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Juan Flores14:01:03

Hi all, I started to play around with Clojure and I love itΒ πŸ™‚, looking for some help/direction in the following: I have the following sequence and want to get all the :id values from it (including the nested maps):

({:id "A123",
  :x  ({:id "B123", :name "a", :y ()})}
 {:id "A454",
  :x  ({:id "B546",
        :y  ({:id "C888", :name "b"}
             {:id "C999", :name "b"}
             {:id "C444", :name "b"})}
       {:id "B774",
        :y  ({:id "C123", :name "b"})})})
I want to get
("A123" "B123" "A454" "B546" "C888" "C999" "C444" "B774" "C123")
I got to the solution using map, flatten, and keep but wanted to see if someone thinks of a better/cleaner way of doing it :)

Ben Sless14:01:16

Flatten is never clean. It's better to use tree-seq


Here's a postwalk solution:


> I got to the solution using map, flatten, and keep but wanted to see if someone thinks of a better/cleaner way of doing it πŸ™‚ Mind sharing your solution?


tree-seq to the rescue (thanks @UK0810AQ2):

 (tree-seq map?
           (fn [m]
             (concat (:x m)
                     (:y m)))
           (quote {:id "A454",
                   :x  ({:id "B546",
                         :y  ({:id "C888", :name "b"}
                              {:id "C999", :name "b"}
                              {:id "C444", :name "b"})}
                        {:id "B774",
                         :y  ({:id "C123", :name "b"})})}))
 (map :id))
;; => ("A454" "B546" "C888" "C999" "C444" "B774" "C123")
Works when called on a node. You have a toplevel sequence, so you'll either have to create a fake toplevel node {:x (... and remove nils afterwards, or do the toplevel step manually.

Ben Sless16:01:36

I'd do it with eduction. Will send an example in a bit

Ben Sless17:01:50

(defn go
    (string? o) [o]

    (sequential? o) (->Eduction (mapcat go) o)

    (map? o)
    (let [{:keys [id x y]} o]
      (->Eduction (mapcat go) [id x y]))))

πŸ‘€ 1
Juan Flores17:01:03

This is great, really appreciate your help! There is a lot to learn from these solutions, it will take some time to fully understand them but I think it's an excellent starting point. @U3X7174KS My solution was wrong but I was doing something like this, it didn't look right at all

(defn go
  (->> inventory
       (map :x)
       (keep :y)
       (keep :id)))

πŸ‘ 1
Ben Sless18:01:52

I often find that flatten is a code smell. Don't think I came across a case where it should have been used, yet. Whenever you're doing something recursive (walks are recursive), start from your terminals and build up

❀️ 1
Ben Sless18:01:13

You don't necessarily have to get it right the first time, either. In my implementation I forgot to cat in the sequential case, but it's easy to see in the output

πŸ™‚ 1

even simpler tree-seq version:

(->> input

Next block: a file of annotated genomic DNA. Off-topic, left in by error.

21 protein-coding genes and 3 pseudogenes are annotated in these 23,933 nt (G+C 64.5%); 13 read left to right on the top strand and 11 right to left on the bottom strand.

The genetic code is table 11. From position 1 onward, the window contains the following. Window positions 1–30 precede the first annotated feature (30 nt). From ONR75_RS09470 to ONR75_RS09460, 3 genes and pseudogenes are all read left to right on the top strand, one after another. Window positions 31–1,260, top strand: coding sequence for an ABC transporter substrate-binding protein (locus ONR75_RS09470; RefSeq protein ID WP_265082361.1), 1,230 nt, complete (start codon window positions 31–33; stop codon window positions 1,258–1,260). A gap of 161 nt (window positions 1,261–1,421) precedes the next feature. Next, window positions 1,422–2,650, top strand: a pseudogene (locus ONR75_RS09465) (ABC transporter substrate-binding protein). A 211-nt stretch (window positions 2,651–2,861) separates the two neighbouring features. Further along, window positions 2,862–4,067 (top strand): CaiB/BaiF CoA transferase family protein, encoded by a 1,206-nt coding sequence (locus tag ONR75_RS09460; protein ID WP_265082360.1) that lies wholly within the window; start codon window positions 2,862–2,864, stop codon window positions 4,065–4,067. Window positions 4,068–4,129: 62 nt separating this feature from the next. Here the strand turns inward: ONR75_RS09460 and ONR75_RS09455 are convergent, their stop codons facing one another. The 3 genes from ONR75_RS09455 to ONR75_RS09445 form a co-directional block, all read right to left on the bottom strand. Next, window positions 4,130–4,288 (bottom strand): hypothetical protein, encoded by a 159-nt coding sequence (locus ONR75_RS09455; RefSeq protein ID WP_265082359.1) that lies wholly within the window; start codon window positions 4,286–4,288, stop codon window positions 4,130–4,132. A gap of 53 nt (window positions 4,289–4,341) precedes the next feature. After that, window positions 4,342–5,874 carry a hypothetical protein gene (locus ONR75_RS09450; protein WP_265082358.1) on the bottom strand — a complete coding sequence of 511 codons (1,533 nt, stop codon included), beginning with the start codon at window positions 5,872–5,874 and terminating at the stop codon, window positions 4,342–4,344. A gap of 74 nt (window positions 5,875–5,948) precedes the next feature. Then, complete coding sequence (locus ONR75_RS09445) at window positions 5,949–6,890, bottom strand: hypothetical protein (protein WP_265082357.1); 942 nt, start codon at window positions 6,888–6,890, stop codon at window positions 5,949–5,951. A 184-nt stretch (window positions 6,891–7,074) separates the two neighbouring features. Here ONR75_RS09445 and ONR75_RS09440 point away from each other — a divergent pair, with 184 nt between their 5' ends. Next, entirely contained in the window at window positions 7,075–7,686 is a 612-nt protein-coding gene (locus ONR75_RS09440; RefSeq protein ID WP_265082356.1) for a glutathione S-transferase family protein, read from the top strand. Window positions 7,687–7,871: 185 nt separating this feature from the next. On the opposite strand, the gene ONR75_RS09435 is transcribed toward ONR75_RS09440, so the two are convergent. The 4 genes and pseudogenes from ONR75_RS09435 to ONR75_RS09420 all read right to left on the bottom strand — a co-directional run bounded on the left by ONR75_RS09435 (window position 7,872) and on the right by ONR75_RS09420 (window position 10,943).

(tree-seq coll? seq)
    (keep :id))

πŸ™Œ 4

literally all we need here is "recursively, if it has an :id key, then the val for that key", and tree-seq makes that easy

πŸ’― 6

99% of the time, if I am using tree-seq, the first two args are coll? and seq

πŸ™Œ 1

Is there something like jet but with YAML support?


babashka ;)


:rolling_on_the_floor_laughing: why jet then?


jet precedes babashka


oh! I didn't know that.


Has anyone leveraged carmine the redis client within the context of stuart sierra's component framework? I'm wondering what a component that contains a redis connection pool might look like.


I have something like

(defrecord Redis [redis-spec datasource]
  (start [component]
    (if datasource
      (let [redis (assoc component :datasource redis-spec)]
        (car/wcar (:datasource redis)
  (stop [component]
    (assoc component :datasource nil)))
at the moment, but I am not sure how the wcar method manages this thread pool. The redis spec I provide has a :pool {} which is stored under :datasource in my record and is used in the start method's usage of car/wcar . Iam not sure how to keep this thread pool "open". The docs I've seen so far all interact with redis through the wcar macro which apparently should leverage the same thread pool, but I am not understanding how this works or is kept open. Is my :datasource map being modified by the macro?


if I recall, rather annoyingly, carmine doesn't let you manage connection objects, but instead keeps its own global reference to them


so your car/ping will start up the connection, and the carmine library will keep it open


I wrote a custom connection pool thing using jedis directly at work. jedis comes with some kind of built in connection pool, we had some requirements around handling long running pub/sub connections I wasn't sure it met


Thanks. I was about to ask if it was possible to manage my own connection then pass that to carmine somehow. That is what I am doing with my database following sean corfield's web app example with a pooled postgres connection


yeah that is kinda annoying or unexpected isn't it


We've gone through a number of Redis solutions along the way, discarding several for various reasons, before settling on basic Jedis plus our own connection pooling code. We did use Carmine at one point before switching to Redisson but I no longer remember what my issues were with Carmine (certainly it managing its state in globals internally would have been one of the things that I decided we couldn't live with).


Redisson is bloatware (and was very slow to provide JDK compatibility post Java 8, as I recall) -- we shaved 10-15MB off our JAR files by dropping Redisson I think?


I used to be quite a fan of "fancy" Clojure wrappers for Java libraries but over the years I've switched to being more a fan of just using an industry-tested Java library with some interop πŸ™‚


Jedis looks pretty simple to set up at least at my basic-needs level as well I may just switch to that